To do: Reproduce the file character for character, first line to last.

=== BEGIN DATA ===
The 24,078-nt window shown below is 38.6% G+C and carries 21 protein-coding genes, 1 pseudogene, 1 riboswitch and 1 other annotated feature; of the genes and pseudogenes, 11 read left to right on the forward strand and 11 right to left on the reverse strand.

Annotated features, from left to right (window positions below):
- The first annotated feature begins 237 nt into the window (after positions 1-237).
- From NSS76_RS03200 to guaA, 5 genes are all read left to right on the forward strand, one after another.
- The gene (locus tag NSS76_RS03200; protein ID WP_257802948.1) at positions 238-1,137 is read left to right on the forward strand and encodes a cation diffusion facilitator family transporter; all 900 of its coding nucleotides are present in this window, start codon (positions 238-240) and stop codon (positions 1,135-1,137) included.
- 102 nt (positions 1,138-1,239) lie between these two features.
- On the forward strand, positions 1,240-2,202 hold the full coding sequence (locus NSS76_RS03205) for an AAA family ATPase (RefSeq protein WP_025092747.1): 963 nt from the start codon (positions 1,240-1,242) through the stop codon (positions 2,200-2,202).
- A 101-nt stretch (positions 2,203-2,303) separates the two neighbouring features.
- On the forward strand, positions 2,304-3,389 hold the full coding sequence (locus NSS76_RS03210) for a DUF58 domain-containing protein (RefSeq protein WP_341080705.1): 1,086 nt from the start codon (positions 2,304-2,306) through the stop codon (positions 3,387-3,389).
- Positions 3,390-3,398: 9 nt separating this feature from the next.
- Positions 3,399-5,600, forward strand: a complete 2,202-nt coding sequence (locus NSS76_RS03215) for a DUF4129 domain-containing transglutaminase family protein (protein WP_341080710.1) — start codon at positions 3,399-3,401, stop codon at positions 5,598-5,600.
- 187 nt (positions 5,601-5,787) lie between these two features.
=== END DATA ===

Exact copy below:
The 24,078-nt window shown below is 38.6% G+C and carries 21 protein-coding genes, 1 pseudogene, 1 riboswitch and 1 other annotated feature; of the genes and pseudogenes, 11 read left to right on the forward strand and 11 right to left on the reverse strand.

Annotated features, from left to right (window positions below):
- The first annotated feature begins 237 nt into the window (after positions 1-237).
- From NSS76_RS03200 to guaA, 5 genes are all read left to right on the forward strand, one after another.
- The gene (locus tag NSS76_RS03200; protein ID WP_257802948.1) at positions 238-1,137 is read left to right on the forward strand and encodes a cation diffusion facilitator family transporter; all 900 of its coding nucleotides are present in this window, start codon (positions 238-240) and stop codon (positions 1,135-1,137) included.
- 102 nt (positions 1,138-1,239) lie between these two features.
- On the forward strand, positions 1,240-2,202 hold the full coding sequence (locus NSS76_RS03205) for an AAA family ATPase (RefSeq protein WP_025092747.1): 963 nt from the start codon (positions 1,240-1,242) through the stop codon (positions 2,200-2,202).
- A 101-nt stretch (positions 2,203-2,303) separates the two neighbouring features.
- On the forward strand, positions 2,304-3,389 hold the full coding sequence (locus NSS76_RS03210) for a DUF58 domain-containing protein (RefSeq protein WP_341080705.1): 1,086 nt from the start codon (positions 2,304-2,306) through the stop codon (positions 3,387-3,389).
- Positions 3,390-3,398: 9 nt separating this feature from the next.
- Positions 3,399-5,600, forward strand: a complete 2,202-nt coding sequence (locus NSS76_RS03215) for a DUF4129 domain-containing transglutaminase family protein (protein WP_341080710.1) — start codon at positions 3,399-3,401, stop codon at positions 5,598-5,600.
- 187 nt (positions 5,601-5,787) lie between these two features.